Employees can also provide feedback in the form of the collective employee voice that may be invaluable to the company if heard and acted upon in a timely manner, helping to drive better-informed decisions and actions. Today, employees want their voice to be heard and acted upon. If they feel this is not happening, they will find another outlet – and most likely use it to express their frustration at being ignored by their organization. When they feel their voice is being heard, they are empowered to take action and are more engaged, boosting effectiveness and therefore your company’s profitability. And by sharing critical insights from workforce listening company-wide, the benefits reach even further, contributing to the strategic goals and success of the entire organization. Our research has shown that organizations using multiple listening methods had 24 percent higher-rated performance and reputations than those that didn’t. Continuous listening allows HR leaders to better understand and respond to workforce issues, spot warning signs, answer questions, foster innovation and cultivate ongoing conversation.
The benefits to the organization are multifold. Most leaders today understand that when employees are engaged, productivity, performance and customer satisfaction all improve because employees are more motivated to contribute to the organization’s success and more willing to put in extra effort to accomplish tasks that are crucial to achieving corporate goals. When your employees are engaged, they will not just perform; they will go the extra mile for you. The pay-off of increasing their morale and productivity is not just reduced absenteeism. Get it right, and you will see improvements in employee retention, service quality, customer satisfaction and, crucially, in the bottom-line financial performance of your organization.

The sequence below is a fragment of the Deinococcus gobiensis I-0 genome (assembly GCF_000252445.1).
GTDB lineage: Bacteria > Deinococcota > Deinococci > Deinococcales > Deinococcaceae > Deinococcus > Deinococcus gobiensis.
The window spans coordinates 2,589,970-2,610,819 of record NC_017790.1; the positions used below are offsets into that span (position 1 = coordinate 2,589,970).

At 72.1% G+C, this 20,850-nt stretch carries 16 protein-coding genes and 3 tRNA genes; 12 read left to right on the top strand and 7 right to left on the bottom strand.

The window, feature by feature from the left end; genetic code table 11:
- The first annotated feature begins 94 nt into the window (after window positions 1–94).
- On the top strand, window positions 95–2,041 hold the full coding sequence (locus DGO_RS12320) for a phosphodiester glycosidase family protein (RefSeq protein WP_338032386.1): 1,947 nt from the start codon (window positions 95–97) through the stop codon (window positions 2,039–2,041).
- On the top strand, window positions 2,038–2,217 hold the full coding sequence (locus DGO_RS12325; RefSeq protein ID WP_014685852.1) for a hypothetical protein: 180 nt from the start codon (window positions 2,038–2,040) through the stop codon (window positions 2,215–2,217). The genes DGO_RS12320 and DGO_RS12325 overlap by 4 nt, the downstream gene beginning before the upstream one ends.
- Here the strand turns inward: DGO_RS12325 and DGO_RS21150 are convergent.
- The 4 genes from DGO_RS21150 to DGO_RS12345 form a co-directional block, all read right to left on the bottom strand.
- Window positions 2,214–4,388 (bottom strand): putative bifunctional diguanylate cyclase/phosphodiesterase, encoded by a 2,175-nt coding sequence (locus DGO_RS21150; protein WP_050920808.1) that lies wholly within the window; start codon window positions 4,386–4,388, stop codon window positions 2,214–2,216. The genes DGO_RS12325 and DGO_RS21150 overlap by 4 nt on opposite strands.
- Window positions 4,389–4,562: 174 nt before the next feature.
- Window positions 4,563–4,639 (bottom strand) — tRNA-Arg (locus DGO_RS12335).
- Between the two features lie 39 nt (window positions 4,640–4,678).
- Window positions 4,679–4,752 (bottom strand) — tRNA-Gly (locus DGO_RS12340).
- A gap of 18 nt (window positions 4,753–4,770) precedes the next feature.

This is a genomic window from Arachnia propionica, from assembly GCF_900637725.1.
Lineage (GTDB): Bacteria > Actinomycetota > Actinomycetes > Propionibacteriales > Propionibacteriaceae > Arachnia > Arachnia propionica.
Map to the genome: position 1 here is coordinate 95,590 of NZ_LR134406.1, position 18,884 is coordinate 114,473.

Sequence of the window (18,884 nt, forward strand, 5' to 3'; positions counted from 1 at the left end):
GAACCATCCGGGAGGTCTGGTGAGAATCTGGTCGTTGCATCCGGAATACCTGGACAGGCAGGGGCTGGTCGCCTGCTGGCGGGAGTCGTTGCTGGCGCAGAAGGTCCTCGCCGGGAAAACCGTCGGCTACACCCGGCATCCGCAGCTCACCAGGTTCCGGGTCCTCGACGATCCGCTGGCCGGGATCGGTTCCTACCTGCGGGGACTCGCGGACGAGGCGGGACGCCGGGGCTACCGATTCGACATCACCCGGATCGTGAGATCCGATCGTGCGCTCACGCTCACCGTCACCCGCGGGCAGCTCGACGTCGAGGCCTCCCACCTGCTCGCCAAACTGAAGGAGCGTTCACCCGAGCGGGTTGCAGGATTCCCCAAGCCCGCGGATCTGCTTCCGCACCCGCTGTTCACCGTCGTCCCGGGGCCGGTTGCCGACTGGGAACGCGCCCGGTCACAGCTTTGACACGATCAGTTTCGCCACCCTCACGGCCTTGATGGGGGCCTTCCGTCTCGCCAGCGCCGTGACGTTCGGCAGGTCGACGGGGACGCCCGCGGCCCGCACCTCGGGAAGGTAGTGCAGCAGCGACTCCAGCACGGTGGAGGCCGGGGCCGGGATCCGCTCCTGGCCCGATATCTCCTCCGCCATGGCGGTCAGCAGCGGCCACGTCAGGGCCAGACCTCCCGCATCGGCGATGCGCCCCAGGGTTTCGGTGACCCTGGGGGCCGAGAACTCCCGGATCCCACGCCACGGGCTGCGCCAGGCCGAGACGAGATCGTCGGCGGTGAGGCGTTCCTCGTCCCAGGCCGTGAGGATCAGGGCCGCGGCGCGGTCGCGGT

As you may be aware, HR continues to face a number of challenges in executing on these goals. Above all, the systems we have were designed for a previous era, with a different set of needs and a different set of expectations. Many HR systems are siloed, fragmented and lack analytics. Forty percent of organizations say their systems are limited to basic HR reporting—they aren’t able to utilize the large amounts of data they have in an effective manner. Less than 20 percent of companies are able to apply predictive analytics on issues related to people and the challenges facing the company. They need to be able to glean information and patterns from their data to enable them to take the right decisions—they need a solution that can look across the data and give them useful insights.
The good news is, emerging tools have the ability to enable businesses to build profiles of what successful candidates look like and use these while recruiting. There are tools that help them continuously listen to and personalize experiences for employees. HR can now access new tools that help make sense of all the masses of employee data available to gain insights that can help drive decisions that drive better business strategy and outcomes. The next article in this series will discuss how cognitive innovations can and will help improve workforce engagement and business results.
Bob Schultz is general manager of IBM Talent Management Solutions
This article originally appeared in the May 2017 issue of Workflow.